The Skills for Life Strategy aims to transform people's attitude to literacy and numeracy, and significantly to improve the country's skills levels. In the North West, the target for the combined local LSCs is to improve the skills of 106,000 people by the end of 2004. At July 2003, we estimate that we were on track and 73,000 people in the region had improved their skills. In addition, there has been Skills for Life work carried out by Jobcentre Plus and the Prison Service in the North West.

To help raise the skills levels of those already in employment, we are running 12 Employer Training Pilots, including one in Greater Manchester, to encourage employers to invest in skills and qualifications, particularly for low skilled trainees. The Pilots are testing out a package of financial support measures to improve access to training and enable employees to develop basic skills and NVQ level 2 qualifications.

We are also working to engage employers in activity to address the basic skills needs of their employees. This includes working with Business in the Community (BITC) who have an adviser in each region, including the North West, who is able to meet and discuss basic skills with employers. BITC are also working with a number of major companies in the North West on developing programmes to address basic skills. In addition, a group of Employer Champions has been established, who will act as advocates for basic skills with other employers.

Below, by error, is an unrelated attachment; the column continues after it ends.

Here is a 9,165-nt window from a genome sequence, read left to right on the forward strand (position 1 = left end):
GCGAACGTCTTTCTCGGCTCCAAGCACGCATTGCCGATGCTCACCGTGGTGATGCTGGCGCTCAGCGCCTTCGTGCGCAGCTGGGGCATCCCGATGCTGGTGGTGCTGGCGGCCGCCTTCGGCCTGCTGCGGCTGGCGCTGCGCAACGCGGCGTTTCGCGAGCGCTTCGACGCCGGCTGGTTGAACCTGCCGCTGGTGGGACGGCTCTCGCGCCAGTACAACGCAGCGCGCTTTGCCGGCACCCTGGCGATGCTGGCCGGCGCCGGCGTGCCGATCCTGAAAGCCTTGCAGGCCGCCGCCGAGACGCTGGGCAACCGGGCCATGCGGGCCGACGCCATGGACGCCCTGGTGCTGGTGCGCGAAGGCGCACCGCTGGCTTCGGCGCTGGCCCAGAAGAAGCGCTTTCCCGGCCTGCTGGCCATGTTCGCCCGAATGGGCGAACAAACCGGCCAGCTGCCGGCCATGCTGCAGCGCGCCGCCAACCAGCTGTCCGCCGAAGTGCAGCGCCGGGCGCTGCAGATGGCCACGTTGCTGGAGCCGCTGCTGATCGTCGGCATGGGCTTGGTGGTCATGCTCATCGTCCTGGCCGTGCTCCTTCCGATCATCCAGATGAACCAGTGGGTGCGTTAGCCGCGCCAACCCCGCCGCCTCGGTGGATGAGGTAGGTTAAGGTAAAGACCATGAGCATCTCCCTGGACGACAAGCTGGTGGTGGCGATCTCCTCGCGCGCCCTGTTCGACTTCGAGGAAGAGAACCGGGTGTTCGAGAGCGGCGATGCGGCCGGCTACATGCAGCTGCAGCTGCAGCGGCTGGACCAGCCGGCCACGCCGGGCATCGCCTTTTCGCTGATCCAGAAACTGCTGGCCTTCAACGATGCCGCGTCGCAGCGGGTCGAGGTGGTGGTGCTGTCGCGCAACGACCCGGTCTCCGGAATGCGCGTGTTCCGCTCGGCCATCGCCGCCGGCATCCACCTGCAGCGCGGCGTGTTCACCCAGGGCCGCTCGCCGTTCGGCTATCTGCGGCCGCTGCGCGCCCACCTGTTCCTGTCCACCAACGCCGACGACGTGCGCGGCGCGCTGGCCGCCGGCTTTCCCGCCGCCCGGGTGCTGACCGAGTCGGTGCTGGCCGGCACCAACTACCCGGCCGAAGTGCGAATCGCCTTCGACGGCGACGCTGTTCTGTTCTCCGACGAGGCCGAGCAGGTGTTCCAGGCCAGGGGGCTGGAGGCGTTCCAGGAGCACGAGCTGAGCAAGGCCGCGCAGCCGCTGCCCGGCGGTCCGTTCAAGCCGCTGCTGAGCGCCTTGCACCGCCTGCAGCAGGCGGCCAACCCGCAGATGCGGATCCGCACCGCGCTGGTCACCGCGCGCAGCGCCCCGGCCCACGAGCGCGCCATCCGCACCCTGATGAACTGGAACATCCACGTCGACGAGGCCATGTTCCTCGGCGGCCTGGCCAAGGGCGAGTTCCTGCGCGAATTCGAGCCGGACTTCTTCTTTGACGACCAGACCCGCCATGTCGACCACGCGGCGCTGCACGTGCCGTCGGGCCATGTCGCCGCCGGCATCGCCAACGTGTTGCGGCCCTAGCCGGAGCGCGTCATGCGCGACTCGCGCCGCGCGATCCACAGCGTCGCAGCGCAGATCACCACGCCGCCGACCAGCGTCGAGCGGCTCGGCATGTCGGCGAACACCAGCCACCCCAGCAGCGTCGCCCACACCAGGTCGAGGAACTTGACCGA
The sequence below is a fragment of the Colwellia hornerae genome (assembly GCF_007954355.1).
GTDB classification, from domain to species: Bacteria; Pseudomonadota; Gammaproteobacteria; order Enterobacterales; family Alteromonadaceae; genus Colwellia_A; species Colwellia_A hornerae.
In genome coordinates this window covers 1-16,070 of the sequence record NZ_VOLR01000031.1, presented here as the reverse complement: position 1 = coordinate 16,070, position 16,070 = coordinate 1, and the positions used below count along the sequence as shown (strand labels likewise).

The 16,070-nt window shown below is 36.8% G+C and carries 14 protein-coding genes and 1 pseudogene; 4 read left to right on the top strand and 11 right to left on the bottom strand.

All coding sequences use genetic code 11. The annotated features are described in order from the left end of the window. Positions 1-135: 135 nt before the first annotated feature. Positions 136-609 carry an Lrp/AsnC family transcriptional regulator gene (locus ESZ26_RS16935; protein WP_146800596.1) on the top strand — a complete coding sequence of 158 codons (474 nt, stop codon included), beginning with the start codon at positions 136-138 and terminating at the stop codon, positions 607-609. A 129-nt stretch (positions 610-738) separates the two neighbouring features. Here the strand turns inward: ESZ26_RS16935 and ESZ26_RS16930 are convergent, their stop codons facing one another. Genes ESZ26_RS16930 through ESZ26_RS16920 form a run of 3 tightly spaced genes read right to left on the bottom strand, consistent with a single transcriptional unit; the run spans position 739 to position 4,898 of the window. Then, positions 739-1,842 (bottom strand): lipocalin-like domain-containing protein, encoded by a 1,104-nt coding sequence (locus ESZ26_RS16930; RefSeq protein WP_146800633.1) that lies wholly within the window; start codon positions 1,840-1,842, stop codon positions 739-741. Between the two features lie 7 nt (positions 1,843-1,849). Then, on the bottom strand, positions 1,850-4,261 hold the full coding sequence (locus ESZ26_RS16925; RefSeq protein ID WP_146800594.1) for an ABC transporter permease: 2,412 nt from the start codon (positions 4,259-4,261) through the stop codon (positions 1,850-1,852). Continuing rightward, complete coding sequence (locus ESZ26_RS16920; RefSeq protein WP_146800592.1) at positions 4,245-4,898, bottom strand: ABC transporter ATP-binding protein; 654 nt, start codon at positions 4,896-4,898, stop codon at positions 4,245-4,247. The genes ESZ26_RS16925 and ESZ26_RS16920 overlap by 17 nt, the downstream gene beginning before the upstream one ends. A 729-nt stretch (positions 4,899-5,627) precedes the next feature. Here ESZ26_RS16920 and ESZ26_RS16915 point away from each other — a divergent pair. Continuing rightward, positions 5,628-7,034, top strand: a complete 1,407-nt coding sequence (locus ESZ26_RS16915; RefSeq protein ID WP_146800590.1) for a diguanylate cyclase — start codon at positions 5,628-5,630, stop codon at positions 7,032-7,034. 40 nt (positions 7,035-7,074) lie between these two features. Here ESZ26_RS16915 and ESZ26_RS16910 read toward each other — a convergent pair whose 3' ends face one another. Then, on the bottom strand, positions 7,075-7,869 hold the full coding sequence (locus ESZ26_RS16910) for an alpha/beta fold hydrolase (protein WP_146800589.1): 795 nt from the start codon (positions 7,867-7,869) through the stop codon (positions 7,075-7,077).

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Champions are represented in the North West by the North West Regional Development Agency, Liverpool City Council, and Airbags International.

We recognise that there is a strong regional dimension to the skills problem. Regional Skills Partnerships (RSPs) will be set up in each region to help ensure that the work of different agencies involved in delivering the aims of the Skills Strategy are better co-ordinated and delivered in a way that connects with the needs of employers at regional, local and sectoral levels. Key Partners in the RSPs include the Learning and Skills Council, Jobcentre Plus, the Skills for Business Network, and the Small Business Service. We will be talking to the North West Development Agency and their partners about their plans to set up the Partnership in the North West over the next few months.